Comment: Re:Why? Hell is other people (Score 1) 769 769

by tempest69 (#46397401) Attached to: The Next Keurig Will Make Your Coffee With a Dash of "DRM"
I've come in to work with some gross frickin coffee makers.
Or finding the grinder lid is no where to be found on Monday morning.
If you stash your next grinder you're considered some kind of pretentious schmuck. So you get some cheap POS grinder, just to find that the coffee filter is gone the next Monday. You grab some paper filters, and find that someone tried to brew stronger coffee by using five filters at once, making an ever loving mess of the coffee pot/kitchen area

I like that it is really inconvenient for someone else to make the brewing part go nasty/break on a K cup system.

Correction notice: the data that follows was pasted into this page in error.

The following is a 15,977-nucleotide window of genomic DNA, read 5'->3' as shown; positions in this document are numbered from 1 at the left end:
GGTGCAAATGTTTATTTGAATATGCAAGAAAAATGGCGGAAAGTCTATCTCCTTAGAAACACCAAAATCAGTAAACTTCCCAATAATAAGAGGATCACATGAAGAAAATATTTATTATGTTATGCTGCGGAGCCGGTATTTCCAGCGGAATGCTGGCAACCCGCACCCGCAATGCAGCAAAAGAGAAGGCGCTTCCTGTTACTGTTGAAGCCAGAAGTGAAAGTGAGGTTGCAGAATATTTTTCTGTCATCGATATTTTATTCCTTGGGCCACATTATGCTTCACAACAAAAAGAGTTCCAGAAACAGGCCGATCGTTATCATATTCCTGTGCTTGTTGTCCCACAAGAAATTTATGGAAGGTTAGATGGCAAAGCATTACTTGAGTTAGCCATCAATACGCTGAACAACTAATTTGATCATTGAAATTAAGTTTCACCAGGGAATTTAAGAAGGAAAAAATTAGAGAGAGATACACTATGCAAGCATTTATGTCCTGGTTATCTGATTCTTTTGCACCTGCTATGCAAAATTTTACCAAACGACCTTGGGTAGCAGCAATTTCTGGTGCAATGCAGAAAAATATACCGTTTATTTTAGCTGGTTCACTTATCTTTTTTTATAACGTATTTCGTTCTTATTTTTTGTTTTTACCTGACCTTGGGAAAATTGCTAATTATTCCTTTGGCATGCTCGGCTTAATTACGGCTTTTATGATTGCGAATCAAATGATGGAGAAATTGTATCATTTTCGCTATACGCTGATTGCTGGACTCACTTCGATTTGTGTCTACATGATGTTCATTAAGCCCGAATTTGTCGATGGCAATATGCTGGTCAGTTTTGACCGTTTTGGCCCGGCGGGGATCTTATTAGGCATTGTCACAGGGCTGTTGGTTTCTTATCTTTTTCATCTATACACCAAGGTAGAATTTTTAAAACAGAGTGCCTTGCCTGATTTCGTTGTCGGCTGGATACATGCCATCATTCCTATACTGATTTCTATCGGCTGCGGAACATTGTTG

Knowing that I just grab a pod and have fresh brewed caffeine in 20 seconds is comforting.

Comment: So that explains it. (Score 1) 491 491

by tempest69 (#46347883) Attached to: Do We Really Have a Shortage of STEM Workers?
I've been interviewing people for higher end stuff, and keep getting applicants that don't know jack.
Are lost at the Ax=b
Haven't heard of Valgrind

All this from interviewees that are conditioned to believe that all these requirements are just HR flak to be ignored.
Those HR people have stolen hours from me indirectly.

Comment: Be careful what you wish for (Score 5, Insightful) 533 533

by tempest69 (#46122255) Attached to: The Moderately Enthusiastic Programmer
Honestly, most managers would be clueless as how to deal with a passionate programmer.